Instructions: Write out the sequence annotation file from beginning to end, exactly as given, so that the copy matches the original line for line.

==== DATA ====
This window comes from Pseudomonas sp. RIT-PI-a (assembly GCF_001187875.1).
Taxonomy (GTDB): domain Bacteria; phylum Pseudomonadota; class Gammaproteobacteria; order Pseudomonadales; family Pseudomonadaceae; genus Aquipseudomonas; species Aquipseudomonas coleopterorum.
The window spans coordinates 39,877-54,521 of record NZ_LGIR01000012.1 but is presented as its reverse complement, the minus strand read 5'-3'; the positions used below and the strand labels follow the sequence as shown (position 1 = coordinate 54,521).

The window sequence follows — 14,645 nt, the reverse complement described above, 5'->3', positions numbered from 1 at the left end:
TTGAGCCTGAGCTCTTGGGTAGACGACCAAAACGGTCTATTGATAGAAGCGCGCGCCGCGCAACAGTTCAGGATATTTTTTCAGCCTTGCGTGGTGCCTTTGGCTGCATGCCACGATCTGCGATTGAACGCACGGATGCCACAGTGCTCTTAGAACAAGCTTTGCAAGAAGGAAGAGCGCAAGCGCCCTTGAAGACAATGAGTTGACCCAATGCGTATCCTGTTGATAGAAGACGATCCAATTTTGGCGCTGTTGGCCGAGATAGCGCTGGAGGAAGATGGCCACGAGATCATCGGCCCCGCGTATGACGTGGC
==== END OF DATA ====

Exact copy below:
This window comes from Pseudomonas sp. RIT-PI-a (assembly GCF_001187875.1).
Taxonomy (GTDB): domain Bacteria; phylum Pseudomonadota; class Gammaproteobacteria; order Pseudomonadales; family Pseudomonadaceae; genus Aquipseudomonas; species Aquipseudomonas coleopterorum.
The window spans coordinates 39,877-54,521 of record NZ_LGIR01000012.1 but is presented as its reverse complement, the minus strand read 5'-3'; the positions used below and the strand labels follow the sequence as shown (position 1 = coordinate 54,521).

The window sequence follows — 14,645 nt, the reverse complement described above, 5'->3', positions numbered from 1 at the left end:
TTGAGCCTGAGCTCTTGGGTAGACGACCAAAACGGTCTATTGATAGAAGCGCGCGCCGCGCAACAGTTCAGGATATTTTTTCAGCCTTGCGTGGTGCCTTTGGCTGCATGCCACGATCTGCGATTGAACGCACGGATGCCACAGTGCTCTTAGAACAAGCTTTGCAAGAAGGAAGAGCGCAAGCGCCCTTGAAGACAATGAGTTGACCCAATGCGTATCCTGTTGATAGAAGACGATCCAATTTTGGCGCTGTTGGCCGAGATAGCGCTGGAGGAAGATGGCCACGAGATCATCGGCCCCGCGTATGACGTGGC